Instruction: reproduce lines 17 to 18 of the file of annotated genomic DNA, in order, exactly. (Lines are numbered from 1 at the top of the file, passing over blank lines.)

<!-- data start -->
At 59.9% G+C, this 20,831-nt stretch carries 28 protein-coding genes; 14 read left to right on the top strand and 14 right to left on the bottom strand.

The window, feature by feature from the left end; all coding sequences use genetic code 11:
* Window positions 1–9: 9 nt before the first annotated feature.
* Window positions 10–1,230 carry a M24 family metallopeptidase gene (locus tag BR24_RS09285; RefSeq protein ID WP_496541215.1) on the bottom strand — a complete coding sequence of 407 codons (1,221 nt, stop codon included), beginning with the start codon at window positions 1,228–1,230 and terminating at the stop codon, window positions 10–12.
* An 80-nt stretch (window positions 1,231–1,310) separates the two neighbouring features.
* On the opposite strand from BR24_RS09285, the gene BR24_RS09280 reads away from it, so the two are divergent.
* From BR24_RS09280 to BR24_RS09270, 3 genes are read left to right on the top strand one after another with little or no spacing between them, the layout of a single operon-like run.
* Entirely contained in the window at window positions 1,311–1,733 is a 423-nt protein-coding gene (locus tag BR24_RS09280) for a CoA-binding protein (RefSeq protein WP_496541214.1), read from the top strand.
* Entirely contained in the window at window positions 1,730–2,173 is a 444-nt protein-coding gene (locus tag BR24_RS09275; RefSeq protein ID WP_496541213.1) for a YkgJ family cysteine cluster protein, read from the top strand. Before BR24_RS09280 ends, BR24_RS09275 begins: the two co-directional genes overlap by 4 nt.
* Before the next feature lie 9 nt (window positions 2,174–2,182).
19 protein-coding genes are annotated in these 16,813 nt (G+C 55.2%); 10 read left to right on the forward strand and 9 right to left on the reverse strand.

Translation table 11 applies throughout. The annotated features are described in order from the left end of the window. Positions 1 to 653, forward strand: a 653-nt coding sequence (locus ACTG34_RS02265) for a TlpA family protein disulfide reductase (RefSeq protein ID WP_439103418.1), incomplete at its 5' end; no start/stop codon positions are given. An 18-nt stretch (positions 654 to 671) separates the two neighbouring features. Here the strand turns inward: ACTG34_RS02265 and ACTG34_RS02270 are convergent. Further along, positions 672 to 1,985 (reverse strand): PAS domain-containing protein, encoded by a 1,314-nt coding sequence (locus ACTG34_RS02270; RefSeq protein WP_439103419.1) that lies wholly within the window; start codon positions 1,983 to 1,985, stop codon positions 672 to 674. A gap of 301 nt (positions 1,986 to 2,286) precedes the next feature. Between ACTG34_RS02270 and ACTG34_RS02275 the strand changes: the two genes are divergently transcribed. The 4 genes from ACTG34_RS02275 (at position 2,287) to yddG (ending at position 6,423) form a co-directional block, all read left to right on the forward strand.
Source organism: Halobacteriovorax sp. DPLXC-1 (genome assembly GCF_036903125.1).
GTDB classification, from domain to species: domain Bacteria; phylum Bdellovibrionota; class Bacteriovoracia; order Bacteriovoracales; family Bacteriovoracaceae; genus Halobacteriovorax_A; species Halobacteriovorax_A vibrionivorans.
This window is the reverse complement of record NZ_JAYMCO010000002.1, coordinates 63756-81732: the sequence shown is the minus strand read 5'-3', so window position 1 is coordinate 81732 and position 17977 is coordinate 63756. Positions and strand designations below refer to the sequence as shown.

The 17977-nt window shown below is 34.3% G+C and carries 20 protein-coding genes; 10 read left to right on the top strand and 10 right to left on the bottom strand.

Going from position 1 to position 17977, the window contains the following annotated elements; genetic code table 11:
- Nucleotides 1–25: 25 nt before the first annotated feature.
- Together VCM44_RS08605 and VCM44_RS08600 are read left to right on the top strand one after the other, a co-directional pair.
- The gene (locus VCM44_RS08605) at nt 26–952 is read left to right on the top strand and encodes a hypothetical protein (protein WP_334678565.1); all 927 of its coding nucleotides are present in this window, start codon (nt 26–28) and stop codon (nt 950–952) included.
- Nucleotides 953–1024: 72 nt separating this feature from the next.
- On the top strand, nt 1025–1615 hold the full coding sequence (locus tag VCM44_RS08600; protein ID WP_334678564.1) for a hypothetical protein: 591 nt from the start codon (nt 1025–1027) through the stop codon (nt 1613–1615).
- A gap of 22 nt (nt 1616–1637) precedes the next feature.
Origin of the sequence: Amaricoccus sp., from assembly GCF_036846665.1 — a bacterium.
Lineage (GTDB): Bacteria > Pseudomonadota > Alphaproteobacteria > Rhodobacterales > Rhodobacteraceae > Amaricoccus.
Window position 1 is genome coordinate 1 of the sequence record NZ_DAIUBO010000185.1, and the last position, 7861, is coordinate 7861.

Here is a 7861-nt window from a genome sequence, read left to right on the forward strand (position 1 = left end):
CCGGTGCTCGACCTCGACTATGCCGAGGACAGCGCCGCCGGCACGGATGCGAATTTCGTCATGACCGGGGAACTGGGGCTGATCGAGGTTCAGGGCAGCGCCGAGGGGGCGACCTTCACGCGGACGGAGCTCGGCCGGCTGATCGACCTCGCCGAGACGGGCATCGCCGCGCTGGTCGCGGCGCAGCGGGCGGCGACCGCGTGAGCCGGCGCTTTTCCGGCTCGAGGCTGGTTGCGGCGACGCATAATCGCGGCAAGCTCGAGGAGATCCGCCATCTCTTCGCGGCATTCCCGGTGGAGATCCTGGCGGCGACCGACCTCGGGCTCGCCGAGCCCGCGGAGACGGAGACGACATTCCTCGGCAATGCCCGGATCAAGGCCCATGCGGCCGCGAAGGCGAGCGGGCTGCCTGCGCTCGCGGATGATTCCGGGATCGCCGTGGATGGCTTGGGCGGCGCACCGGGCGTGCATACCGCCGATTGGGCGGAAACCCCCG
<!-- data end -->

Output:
Going from position 1 to position 17977, the window contains the following annotated elements; genetic code table 11:
- Nucleotides 1–25: 25 nt before the first annotated feature.